Welcome to the Daily Bloom! The Daily Bloom will be a daily shortform blog with updates on the day’s political going-ons. If something particularly exciting happening in Taiwan, we will be providing live updates on our Facebook page and Twitter account. At the end of the day, we will compile the live updates to provide a chronological timeline of the day’s events. If not, we will simply report on what happened that day, or what might be of note that happened. If you have news tips about what would be interesting to cover, send to [email protected]!
July 8, 2014
According to a Washington Post article, “China’s rise and Asian tensions send U.S. relations into downward spiral”, we may be facing “what may be the most worrying deterioration in U.S.-China relations in decades.” Indeed, perhaps hyperbolic, but while Washington has not taken clearer stances in regards to China except its Asia Pivot, which is quite possibly interpreted by China as an attempt to apply Cold War style policies of containment to it; certainly, such policies may prove aggravating to regional stability. The same article cites Robert Ross, a political professor at Boston College, as stating, “East Asia today is less stable than at any time since the end of the Cold War.”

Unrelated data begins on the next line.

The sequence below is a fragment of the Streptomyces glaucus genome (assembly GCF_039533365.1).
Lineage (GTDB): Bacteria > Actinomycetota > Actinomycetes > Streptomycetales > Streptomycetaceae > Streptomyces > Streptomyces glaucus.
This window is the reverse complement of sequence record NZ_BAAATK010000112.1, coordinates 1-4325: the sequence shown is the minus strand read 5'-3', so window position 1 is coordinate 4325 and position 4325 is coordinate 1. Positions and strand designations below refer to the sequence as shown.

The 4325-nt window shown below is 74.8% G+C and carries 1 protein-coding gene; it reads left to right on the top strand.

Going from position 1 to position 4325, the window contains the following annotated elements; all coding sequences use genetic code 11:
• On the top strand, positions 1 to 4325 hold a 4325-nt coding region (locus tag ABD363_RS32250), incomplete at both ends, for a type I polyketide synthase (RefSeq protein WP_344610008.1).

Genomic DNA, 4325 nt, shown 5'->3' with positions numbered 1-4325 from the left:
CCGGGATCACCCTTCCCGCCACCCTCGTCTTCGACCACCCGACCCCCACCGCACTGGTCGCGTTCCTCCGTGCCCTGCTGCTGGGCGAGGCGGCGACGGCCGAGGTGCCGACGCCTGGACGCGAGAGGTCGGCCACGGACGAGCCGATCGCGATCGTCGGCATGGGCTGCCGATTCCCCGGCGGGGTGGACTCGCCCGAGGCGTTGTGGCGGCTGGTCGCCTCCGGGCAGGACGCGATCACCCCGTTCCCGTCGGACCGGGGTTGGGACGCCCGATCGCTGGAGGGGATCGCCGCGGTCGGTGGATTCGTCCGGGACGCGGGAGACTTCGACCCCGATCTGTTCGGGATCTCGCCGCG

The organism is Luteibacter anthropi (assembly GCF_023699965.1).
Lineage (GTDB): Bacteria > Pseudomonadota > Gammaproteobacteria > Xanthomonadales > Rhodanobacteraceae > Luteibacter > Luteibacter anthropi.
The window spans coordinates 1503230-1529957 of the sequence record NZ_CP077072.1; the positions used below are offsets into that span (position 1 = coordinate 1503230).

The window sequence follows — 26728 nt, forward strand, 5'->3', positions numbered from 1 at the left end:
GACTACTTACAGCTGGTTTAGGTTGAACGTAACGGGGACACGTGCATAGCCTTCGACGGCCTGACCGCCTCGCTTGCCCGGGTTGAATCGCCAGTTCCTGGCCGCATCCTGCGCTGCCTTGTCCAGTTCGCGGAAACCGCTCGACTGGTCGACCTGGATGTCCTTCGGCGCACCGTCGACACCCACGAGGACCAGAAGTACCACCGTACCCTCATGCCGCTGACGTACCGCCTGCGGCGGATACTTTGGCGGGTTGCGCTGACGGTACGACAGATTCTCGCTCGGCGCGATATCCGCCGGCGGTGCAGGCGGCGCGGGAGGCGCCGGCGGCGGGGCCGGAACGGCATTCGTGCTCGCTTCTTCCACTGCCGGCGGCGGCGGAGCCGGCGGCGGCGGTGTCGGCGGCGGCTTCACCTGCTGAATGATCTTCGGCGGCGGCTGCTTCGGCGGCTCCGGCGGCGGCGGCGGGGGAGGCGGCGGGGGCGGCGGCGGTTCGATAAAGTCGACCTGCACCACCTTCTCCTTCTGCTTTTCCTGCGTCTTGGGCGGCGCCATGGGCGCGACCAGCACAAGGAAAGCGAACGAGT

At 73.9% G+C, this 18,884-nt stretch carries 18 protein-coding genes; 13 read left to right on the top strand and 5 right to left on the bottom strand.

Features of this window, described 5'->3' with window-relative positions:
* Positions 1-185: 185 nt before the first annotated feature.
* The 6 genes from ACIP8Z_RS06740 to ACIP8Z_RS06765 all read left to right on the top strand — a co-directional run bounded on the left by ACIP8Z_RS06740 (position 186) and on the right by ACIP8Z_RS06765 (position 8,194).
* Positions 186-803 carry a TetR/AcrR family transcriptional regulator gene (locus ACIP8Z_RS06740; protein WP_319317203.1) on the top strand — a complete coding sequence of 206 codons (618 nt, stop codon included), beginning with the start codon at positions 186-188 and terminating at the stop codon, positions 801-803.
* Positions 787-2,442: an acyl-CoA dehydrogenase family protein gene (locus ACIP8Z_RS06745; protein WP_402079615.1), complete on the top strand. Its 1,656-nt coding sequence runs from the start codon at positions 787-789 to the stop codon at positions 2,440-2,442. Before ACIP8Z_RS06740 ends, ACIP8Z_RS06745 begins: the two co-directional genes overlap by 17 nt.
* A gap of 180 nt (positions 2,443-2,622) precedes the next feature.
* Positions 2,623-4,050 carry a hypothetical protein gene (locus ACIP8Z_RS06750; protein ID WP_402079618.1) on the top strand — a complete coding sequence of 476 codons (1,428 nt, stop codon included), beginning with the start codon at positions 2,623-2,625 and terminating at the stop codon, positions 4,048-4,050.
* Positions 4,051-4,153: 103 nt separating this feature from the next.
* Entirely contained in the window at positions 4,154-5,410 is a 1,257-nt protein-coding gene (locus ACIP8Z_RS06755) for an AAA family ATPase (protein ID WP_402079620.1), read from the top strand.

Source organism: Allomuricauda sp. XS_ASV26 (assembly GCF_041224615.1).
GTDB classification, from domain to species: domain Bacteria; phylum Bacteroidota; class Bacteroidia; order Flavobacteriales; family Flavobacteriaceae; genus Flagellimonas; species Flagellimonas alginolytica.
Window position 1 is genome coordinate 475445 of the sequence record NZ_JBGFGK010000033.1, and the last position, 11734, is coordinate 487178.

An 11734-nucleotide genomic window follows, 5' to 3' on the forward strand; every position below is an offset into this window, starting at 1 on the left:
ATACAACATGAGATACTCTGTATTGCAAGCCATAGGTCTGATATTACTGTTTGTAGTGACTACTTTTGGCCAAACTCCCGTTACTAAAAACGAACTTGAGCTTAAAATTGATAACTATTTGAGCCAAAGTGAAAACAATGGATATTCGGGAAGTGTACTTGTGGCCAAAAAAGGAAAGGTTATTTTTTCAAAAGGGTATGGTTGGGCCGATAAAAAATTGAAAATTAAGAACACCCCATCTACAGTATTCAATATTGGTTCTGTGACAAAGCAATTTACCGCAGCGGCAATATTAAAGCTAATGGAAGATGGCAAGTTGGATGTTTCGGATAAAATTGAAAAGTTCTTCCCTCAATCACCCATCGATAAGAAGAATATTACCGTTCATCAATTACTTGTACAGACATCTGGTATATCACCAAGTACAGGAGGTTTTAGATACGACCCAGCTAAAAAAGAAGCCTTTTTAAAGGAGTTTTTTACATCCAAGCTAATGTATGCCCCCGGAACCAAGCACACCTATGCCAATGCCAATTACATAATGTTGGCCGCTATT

Perhaps backtracking on recent aggressive Chinese response to the repeal of Article 9, Japanese prime minister Shinzo Abe claims that Japan and China are “inextricably tied” and that dialogue remains open. In the meantime, in Taiwanese foreign affairs circles, Taiwanese academic Doong Sy-chi suggests that Taiwan keep an eye on South Korea’s recent movements in shifting closer to Beijing because of strained ties with Beijing. While there has been much discussion of Taiwan’s relation to Japan following the repeal of Article 9, there has been less discussion of Taiwan’s relation to South Korea.
Academia Historica announces the publication of a series of books detailing the ROC government’s role fighting the Japanese during the Sino-Japanese War, as we approach the 70th anniversary of the end of World War II and Chinese victory over the Japanese. Of course, to the extent that Academica Historica is the top-level organization in charge of official records of Taiwanese history, one can only point out the means by which this depiction of history will inflect “official” narratives.